Anyone contemplating how to make money on the Internet out of things that consumers now consider free (i.e. digital music and films) should read Kevin Kelly’s ‘Better than Free” manifesto.  The “senior maverick” from Wired doesn’t believe that advertising is the only business model, but that generosity, accompanied by the cultivation and nurturing of qualities “that can’t be replicated with a click of the mouse” is the new business model. 

This brilliant manifesto “Better than Free”  looks at the eight things that are, well, better than free.  He starts off by setting the scene with:

When copies are super abundant, they become worthless

When copies are super abundant, stuff that can’t be copied becomes scare and valuable

When copies are free, you need to sell things that can not be copied

Well what can’t be copied?

Read it!

DERTy Link #5: Photosynth (stunning)

Presented at TED in March 2007, Photosynth is one of the most incredible demonstrations we’ve seen, not just for the visual capabilities but the innovative use of photo social networks like flickr.

Seadragon is compelling enough, but using the catalogued images from photo sites to build a composite of a famous landmark (they use Notre Dame here) is utter genius. It’s a great example of how meta-tagging can be used to enormous success; the possibilities a pretty infinate

Watch it all, it’s well worth it.

You’re Rank!


 Edel’ AR man, Jonny Bentwood must’ve been shirking his 9-5 duties because he’s come up with a pretty significant ranking system for the blogosphere!

His Social Media Index attempts to rank blogs not by the basic number of subscribers, hits and links, but by their impact and relevance within a broader range of social media – Facebook, Twitter, del.i.cio.us, etc. His thoughts….

Traditionally, an individual’s web influence was measured by the success of their blog. In its simplest form this was done by counting how many people subscribed and linked to it. However, in today’s Web 2.0 world, this is no longer a credible metric as people are currently using a variety of different social media tools to inform and hold conversations with their audience.

FACT: There is a definitive need to assess any social media publisher’s influence on the market as a whole.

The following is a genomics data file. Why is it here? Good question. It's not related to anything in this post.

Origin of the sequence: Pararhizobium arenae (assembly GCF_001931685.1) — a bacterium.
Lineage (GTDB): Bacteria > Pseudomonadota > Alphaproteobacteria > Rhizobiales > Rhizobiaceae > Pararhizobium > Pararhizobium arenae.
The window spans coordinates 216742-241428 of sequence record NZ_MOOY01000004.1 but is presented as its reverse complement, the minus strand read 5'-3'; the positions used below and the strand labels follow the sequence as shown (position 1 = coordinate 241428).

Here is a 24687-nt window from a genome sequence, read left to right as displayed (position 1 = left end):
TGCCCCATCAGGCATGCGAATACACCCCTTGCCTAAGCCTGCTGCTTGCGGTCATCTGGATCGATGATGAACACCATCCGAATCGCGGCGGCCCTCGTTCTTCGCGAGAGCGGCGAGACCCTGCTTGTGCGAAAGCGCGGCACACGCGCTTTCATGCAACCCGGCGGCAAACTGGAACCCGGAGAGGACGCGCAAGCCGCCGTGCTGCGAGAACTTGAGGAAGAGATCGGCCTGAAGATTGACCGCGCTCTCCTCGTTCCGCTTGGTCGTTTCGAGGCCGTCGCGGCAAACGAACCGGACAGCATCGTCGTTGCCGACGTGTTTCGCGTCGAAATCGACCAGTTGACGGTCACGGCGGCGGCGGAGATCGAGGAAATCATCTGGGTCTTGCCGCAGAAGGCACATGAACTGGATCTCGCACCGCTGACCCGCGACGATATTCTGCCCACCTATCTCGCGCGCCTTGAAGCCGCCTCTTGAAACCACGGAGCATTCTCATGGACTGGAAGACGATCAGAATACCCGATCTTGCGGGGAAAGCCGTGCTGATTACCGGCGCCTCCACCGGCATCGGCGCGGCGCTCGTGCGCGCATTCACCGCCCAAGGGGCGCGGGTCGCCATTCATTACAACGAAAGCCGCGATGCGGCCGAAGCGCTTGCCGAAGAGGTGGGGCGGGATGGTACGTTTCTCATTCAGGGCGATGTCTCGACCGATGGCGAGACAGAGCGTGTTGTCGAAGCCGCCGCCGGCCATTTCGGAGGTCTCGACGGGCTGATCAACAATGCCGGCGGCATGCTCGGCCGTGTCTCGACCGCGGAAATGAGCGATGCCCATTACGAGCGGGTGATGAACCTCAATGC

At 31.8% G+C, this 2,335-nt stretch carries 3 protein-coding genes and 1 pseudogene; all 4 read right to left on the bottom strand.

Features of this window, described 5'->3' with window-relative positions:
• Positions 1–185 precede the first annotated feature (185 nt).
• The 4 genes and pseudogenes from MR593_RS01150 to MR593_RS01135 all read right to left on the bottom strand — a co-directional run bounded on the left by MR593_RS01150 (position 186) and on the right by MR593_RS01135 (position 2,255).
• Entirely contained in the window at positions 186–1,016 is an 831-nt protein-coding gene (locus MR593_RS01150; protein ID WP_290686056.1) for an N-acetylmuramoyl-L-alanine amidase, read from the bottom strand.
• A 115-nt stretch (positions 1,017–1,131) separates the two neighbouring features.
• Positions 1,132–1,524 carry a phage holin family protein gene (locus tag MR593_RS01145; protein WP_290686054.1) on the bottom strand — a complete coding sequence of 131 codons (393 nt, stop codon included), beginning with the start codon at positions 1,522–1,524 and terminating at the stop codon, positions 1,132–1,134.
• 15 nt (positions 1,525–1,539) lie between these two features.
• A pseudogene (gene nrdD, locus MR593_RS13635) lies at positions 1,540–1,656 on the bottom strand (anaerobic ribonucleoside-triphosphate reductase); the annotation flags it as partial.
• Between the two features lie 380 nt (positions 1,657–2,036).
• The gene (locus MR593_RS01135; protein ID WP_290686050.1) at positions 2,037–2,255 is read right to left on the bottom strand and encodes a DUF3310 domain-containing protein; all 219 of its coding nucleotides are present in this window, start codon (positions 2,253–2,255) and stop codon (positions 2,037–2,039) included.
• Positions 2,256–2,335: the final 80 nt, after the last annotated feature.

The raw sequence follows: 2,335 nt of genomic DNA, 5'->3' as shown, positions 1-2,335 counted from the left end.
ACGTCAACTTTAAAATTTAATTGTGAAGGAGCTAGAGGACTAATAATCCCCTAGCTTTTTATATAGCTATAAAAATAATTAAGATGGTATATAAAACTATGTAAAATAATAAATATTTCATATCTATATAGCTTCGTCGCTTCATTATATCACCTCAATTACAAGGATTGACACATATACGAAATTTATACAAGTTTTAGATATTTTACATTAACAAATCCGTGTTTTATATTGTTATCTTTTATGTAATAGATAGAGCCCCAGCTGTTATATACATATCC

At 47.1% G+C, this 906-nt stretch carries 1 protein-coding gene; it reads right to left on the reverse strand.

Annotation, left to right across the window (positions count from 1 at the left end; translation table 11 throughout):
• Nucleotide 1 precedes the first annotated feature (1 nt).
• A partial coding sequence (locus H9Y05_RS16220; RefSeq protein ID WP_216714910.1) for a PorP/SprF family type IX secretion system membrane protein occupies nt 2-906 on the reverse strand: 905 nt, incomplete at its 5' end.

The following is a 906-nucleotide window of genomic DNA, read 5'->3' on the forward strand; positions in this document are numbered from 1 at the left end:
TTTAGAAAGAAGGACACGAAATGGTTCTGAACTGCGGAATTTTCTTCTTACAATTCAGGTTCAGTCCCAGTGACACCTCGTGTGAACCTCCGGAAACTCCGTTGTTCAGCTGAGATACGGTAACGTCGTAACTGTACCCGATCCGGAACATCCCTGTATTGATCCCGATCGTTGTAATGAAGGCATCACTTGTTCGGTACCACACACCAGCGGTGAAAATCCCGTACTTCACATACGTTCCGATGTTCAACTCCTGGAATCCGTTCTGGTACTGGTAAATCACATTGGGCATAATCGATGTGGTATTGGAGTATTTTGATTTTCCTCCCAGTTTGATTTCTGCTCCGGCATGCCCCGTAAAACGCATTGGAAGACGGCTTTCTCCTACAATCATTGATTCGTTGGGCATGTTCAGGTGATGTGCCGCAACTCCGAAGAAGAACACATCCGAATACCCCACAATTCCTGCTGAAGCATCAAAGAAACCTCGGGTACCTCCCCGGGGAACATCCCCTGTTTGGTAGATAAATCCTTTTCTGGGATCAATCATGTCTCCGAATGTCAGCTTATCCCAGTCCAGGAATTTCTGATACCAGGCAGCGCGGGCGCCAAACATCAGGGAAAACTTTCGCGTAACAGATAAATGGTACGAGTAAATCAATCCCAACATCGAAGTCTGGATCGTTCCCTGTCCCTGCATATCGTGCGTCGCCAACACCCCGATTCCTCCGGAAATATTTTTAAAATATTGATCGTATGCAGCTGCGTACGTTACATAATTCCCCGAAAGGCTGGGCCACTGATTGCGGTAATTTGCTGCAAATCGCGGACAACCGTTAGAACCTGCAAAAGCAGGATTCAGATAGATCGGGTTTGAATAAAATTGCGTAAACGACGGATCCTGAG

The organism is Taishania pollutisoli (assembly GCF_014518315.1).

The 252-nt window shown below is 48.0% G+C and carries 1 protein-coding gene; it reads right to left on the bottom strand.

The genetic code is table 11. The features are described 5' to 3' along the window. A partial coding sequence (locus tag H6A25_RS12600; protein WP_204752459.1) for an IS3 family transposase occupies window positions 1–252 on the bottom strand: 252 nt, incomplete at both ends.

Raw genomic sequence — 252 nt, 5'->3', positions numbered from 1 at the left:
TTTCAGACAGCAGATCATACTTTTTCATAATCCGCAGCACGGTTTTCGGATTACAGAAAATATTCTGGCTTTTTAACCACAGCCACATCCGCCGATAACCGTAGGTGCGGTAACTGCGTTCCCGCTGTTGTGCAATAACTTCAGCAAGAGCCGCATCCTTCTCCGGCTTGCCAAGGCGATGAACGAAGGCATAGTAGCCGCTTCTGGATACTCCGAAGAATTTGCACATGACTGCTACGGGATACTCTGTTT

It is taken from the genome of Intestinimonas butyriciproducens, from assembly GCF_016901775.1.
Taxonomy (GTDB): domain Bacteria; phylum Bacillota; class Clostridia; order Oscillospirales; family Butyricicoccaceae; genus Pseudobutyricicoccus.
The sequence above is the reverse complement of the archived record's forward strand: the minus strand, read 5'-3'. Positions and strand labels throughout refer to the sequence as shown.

What is becoming increasingly clear is that the more engaged an individual is within the different channels available, the broader influence that person has.

I have developed a model, which recognises and attempts to quantify the impact and influence of multiple social media tools.

FACT: This methodology is not the standard.
The standard is a long way down the road. I have selected one way (of many) to analyse different individuals and I would like this post to provoke debate so that together the community can create a standard. This could include what social media tools to analyse (e.g. Facebook or MySpace or both?) and what weighting should be given to each category (e.g. is Twitter just as important as blogging?).

I admit that I am comparing apples and pears, adding them together and giving a total. I am sure that this would make any statistician have a coronary – but without any other scale to work on I have created my own index and hope that it can act as a catalyst to create something better.

 Tables, methodology and results on the Social Media Index after the jump 

Foil Hat Alert!!!


I’m always up for listening to a good conspiracy story; David Icke‘s lizard wonderland, Roswell, JFK, they’re all good ‘shady-wink-complicated-handshake-knowing-nod’ fodder. But some are a little more rational than others, and a little bit closer to home.

We saw this earlier today – FaceBook is the latest in a long line of ‘digital conspiracy’ targets and Commongroundcommonsense has produced a pretty exhaustive investigation in to the connections between the site, a group of shadowy benefactors and the US government. Questions are asked about the security of the site, access to the information and the future use of that information.

This is nothing new – last year, AOL opened it’s vaults and published details of over 650,000 US search terms, while  Google has come under cynical fire in the past for warehousing personal information via Google DeskTop. This knee-jerk reaction is nothing new and as long as we are offered increasingly prevalent online services like internet banking, consumers will be torn between the desire for convenience and and the fear of poor security (it’s something Edelman has quite a bit of experience with through our client Get Safe Online [GSOL])

But the social networking phenomenon brings a slightly expanded issue – notions of security no longer just concern the financially critical information in our daily lives; they involve tastes and beliefs and desires, the declaration of intricate personal detail, available to the increasingly opinionated masses. 

The social implications of Web 2.0 and its burgeoning role within cultural constructs are a constant discussion round our way.  Social networks are encouraging the ‘narcissistic voyuer’ to impart as much of themselves as possible to anyone who cares to look, but little consideration is given to that information once posted. Base motivation for many comes from having the most friends, membership to the most groups and social validation from as many varied groups and individuals as possible. It may seem fairly innocuous when you add it but the volume of information posted gives rich pickings to anyone who wants it, to the point that the public domain has been amplified to an incredible level. The promotion of personal information encourages the attention, but are we declaring too much? And once declared, are we offering ourselves to be used by the highest paying customer?

You tell me.

Check out the video after the jump….